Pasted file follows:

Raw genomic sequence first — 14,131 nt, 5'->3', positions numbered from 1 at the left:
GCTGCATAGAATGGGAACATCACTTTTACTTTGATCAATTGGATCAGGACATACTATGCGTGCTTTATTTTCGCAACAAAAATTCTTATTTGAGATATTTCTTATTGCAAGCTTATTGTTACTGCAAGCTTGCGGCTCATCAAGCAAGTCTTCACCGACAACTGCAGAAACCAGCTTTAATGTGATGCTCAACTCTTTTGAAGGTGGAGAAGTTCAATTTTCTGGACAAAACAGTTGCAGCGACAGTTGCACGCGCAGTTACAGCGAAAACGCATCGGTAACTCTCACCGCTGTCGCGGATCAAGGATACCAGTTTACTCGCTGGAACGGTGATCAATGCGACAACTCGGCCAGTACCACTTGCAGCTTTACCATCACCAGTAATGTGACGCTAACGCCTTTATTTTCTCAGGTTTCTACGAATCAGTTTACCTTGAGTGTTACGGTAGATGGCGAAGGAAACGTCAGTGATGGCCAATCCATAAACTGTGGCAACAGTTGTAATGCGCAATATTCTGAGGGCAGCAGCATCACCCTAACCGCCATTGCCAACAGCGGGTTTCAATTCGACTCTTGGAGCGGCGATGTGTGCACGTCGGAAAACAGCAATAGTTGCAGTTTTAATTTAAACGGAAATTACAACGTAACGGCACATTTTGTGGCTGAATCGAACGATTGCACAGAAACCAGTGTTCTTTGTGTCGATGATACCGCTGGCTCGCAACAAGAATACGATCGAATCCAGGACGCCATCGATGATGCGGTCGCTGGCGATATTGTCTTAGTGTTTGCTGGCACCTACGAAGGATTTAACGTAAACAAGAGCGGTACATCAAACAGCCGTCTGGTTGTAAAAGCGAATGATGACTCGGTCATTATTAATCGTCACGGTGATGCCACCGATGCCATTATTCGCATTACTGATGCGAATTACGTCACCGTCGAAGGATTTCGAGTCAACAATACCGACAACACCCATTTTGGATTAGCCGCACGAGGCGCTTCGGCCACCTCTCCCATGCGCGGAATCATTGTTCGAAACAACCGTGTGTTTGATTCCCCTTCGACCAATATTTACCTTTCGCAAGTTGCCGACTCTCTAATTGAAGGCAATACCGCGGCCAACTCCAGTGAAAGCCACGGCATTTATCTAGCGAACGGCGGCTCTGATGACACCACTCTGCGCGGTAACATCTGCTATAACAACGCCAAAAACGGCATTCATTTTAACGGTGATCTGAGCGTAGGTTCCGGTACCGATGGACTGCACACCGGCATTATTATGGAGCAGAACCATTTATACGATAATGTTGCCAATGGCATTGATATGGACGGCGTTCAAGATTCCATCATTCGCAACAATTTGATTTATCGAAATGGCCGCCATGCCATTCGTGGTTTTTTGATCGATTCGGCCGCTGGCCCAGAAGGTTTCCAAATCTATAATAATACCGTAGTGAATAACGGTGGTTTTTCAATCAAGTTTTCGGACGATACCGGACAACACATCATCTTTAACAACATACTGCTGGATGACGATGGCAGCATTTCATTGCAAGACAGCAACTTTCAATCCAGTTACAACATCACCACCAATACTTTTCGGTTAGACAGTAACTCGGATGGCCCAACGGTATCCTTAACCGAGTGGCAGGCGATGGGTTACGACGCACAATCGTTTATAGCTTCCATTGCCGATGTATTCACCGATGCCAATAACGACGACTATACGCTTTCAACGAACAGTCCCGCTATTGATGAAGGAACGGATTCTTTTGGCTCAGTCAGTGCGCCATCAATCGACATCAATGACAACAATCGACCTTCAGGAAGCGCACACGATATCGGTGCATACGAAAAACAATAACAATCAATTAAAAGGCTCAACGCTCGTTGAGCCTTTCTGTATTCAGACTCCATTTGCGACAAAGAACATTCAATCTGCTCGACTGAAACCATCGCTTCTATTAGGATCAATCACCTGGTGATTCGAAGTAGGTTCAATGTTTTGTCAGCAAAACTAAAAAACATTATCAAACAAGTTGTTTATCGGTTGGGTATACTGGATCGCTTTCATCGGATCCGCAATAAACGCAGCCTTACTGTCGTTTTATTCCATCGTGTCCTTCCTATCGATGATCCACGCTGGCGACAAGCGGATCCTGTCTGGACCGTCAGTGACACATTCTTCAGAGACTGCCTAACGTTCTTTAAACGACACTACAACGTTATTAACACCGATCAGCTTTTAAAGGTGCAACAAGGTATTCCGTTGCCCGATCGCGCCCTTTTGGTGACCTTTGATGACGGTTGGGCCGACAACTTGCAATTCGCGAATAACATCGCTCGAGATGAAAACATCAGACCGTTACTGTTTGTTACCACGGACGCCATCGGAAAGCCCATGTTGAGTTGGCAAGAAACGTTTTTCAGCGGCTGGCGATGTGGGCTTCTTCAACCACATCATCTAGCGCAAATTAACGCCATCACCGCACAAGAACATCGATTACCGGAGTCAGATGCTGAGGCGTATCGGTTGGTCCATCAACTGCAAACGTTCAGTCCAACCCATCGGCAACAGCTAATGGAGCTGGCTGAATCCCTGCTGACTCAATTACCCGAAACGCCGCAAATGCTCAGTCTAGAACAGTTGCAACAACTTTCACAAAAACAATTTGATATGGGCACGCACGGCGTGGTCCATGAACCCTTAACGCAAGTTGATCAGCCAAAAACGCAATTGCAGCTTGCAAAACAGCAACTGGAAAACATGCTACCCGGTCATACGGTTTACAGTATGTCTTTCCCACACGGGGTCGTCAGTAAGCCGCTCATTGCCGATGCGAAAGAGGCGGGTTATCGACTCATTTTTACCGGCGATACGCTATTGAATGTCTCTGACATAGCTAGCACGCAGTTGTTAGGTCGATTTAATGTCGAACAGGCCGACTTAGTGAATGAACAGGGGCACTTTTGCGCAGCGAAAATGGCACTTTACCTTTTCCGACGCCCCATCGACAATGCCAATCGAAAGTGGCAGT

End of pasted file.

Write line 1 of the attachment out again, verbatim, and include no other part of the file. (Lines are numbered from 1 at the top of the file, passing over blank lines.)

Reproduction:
Raw genomic sequence first — 14,131 nt, 5'->3', positions numbered from 1 at the left: